The case for realigning shareholder incentives

One of the silver linings in the cloud of the recent financial market crisis has been a much sharper focus on the hazards of short-termism, wrote Ed Waitzer, Jarislowsky Dimma Mooney Chair in Corporate Governance in Osgoode Hall Law School and the Schulich School of Business at York University, in The Globe and Mail Jan. 25.

Simply put, what you do for the short term is often opposed to what you want (or what is socially desirable) in the long term. Most incentives that motivate our political and business leaders are heavily weighted to the short term.

The US financial sector crisis, and the manner in which it quickly spread around the world, vividly demonstrated how an undue focus on short-term returns can lead to insufficient attention to sustainable, long-term growth.

New mechanisms to encourage shareholder responsibility, including the franchise to help leaders overcome their institutional myopia, are in order.

Aboriginal teacher earns rave reviews

Glendon grad Robyn Turgeon (BA Comb. Hons. ’05, BEd’05) is one busy woman – and she has the mother’s guilt to prove it, wrote the London Free Press Jan. 25.

As a teacher for both the Thames Valley District school board and the University of Western Ontario, Turgeon completed her master’s degree last year, earning an award for academic achievement, and has written curriculum for aboriginal youth – all while trying to spend time with her husband and two children.

“You want to be all these things, you know what you’re doing is so important, so you don’t want to say no,” she said. “Women just completely destroy themselves with guilt.”

Turgeon has been teaching since 1995 and in 2004 went back to school to get her master’s of education degree. While researching her thesis, she discovered she wasn’t alone in her guilt about trying to be everything to everyone.

“It was comforting to find that was a trend that was almost universal…so many everyday women were feeling the same way.”

Raised in Tillsonburg, Turgeon graduated from York University and spent two years teaching at schools in the difficult Jane-Finch area of Toronto. She was drawn to challenging environments no one else wanted and both she and her students thrived.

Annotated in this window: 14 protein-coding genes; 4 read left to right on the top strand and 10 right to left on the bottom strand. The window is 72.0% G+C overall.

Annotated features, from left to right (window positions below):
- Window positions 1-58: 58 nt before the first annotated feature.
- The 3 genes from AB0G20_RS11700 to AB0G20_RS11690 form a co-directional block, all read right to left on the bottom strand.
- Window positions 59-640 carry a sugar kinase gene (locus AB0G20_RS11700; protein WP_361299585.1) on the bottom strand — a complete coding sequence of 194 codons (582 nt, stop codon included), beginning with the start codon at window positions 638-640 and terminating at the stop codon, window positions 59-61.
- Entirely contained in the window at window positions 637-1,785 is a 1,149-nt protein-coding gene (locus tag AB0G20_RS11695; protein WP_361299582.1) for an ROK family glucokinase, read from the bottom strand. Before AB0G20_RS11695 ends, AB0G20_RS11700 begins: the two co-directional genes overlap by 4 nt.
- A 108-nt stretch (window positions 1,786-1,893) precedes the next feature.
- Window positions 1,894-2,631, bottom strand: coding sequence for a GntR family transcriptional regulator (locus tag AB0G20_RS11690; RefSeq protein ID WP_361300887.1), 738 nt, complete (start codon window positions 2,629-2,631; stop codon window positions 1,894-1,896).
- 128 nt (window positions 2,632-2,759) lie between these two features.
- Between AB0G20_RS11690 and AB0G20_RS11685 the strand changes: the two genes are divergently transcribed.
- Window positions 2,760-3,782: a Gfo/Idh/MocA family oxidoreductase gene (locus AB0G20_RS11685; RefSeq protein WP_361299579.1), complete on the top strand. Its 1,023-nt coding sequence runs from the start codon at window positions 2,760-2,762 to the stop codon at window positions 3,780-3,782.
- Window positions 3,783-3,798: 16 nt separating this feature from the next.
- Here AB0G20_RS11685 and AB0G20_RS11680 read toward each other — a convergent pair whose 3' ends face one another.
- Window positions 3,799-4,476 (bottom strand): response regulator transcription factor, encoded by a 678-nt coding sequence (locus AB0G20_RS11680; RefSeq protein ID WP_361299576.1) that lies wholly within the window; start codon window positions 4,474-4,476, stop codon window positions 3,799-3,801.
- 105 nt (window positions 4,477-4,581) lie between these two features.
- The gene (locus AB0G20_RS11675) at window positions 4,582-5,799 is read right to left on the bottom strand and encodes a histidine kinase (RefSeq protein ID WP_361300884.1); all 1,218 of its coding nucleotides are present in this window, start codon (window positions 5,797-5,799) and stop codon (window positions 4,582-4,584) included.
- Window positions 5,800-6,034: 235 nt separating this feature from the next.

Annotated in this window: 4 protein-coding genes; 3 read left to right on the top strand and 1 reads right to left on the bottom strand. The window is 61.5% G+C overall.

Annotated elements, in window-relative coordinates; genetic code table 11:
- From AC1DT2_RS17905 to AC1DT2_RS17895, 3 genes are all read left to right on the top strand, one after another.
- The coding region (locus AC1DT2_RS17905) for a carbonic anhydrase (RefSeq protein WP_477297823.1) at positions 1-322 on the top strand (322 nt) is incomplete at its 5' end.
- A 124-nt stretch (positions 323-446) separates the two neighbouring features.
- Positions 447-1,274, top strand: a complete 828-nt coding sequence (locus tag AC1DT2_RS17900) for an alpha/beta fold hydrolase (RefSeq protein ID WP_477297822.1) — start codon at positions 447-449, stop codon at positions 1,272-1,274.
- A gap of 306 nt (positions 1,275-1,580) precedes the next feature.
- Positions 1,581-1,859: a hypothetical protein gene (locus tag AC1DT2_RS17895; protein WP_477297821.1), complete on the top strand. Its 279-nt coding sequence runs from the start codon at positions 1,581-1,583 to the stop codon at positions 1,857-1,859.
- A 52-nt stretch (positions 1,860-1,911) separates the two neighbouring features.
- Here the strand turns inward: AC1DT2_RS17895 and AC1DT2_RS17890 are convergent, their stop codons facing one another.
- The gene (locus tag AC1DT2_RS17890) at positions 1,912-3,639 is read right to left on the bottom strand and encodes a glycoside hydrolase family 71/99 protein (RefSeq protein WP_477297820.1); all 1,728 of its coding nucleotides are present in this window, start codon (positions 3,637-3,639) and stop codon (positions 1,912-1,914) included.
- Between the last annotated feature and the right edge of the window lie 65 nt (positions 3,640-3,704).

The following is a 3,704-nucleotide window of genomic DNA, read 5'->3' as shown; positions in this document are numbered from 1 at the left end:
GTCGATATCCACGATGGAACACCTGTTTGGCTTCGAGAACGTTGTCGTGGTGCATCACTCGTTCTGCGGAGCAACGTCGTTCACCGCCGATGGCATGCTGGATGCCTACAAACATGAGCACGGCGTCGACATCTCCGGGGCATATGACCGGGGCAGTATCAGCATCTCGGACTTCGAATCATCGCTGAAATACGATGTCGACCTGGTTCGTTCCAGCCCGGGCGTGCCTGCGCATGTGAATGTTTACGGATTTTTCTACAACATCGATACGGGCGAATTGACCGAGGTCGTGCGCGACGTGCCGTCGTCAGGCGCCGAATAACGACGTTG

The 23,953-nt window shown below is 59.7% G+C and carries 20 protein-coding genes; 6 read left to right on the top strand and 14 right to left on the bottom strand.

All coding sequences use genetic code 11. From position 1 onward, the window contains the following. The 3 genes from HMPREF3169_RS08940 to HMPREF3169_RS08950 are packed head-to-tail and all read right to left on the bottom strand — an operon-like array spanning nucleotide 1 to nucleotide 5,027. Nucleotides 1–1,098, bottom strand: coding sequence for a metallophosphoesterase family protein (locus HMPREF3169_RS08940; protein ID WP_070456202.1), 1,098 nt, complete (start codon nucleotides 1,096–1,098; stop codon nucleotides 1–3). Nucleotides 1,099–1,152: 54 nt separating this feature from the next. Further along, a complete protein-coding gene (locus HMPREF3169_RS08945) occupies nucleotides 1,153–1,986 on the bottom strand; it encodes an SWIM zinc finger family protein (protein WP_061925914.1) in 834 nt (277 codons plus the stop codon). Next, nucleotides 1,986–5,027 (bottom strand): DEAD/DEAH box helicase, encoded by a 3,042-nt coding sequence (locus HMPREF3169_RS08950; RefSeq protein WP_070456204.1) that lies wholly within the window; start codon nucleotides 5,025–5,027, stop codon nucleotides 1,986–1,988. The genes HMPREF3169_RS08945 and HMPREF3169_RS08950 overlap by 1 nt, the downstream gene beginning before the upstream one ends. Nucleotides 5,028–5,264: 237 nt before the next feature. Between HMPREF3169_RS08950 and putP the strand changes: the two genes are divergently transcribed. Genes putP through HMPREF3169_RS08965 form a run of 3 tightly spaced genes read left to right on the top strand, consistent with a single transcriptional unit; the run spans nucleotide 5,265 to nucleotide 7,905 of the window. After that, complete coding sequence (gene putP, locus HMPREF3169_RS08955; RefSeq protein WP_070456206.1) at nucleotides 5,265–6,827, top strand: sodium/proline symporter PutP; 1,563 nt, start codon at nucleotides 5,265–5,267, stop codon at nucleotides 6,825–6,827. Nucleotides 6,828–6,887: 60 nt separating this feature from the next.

Guerrilla Filmmaking workshop

The Millbrook International 3-Minute Film Festival wants you to learn how to use that digital video camera you got for Christmas, wrote The Peterborough Examiner Jan. 23.

Learn how to take great ideas to the big (or little) screen on tiny budgets in this action-packed workshop with filmmaker Jared Raab (BFA Spec. Hons. ’07). The one-day class covers everything from creative and technical aspects of scriptwriting to how you can build a cheap and portable lighting kit. Working in small crews, students have the opportunity to shoot their own short films, edit them in camera and screen their finished projects. All in the space of a few hours.

Raab, a graduate of York University’s film program, is a freelance filmmaker, film editor and cinematographer. His Guerrilla Filmmaking workshop has run for several years as part of the Toronto Film Festival’s Sprockets school program and he has facilitated youth video-activism workshops through Peterborough’s ReFrame Festival.

Thousands protest the prorogue

It isn’t easy to turn “Parliament prorogued” into a chant for a crowd, but thousands of people across Canada turned out anyway on Saturday to protest Prime Minister Stephen Harper’s shutdown of the federal legislature, wrote the Toronto Star Jan. 24.

In downtown Toronto, York University student Jonathan Allan, one of about 150 local members of the Facebook group who planned the event, said, “We need reform so no prime minister ever again can just call up the Governor General and announce that we’re shutting down Parliament for no reason.”

Columnist calls for action on GTA transit card

I felt bad for the TTC collectors caught napping because the real people sleeping in GTA transit are the people who run it, wrote Joe Warmington in the Toronto Sun Jan. 23.

Do they care that Sumi Sivaneswaran, 19, who lives in Mississauga and commutes to York University has to pay as much as $200 a month because there is no proper, affordable all-inclusive GTA transportation card?

Schulich’s FT ranking slips

York University’s Schulich School of Business fell to 54th place from 49th with a three-year average ranking of 50th, wrote The Globe and Mail Jan. 25 in a story about the latest top-100 ranking by the Financial Times of London

On air

  • Dennis Raphael ’s latest article on Canada’s child mortality rate was discussed on CBC and Global TV, CBC Radio in Regina and CJLR-FM Radio in La Ronge, Sask. Jan. 22.
  • Perry Sadorsky, professor in the Schulich School of Business at York University, spoke about Canada’s deficit, on Toronto’s AM640 News Jan. 22.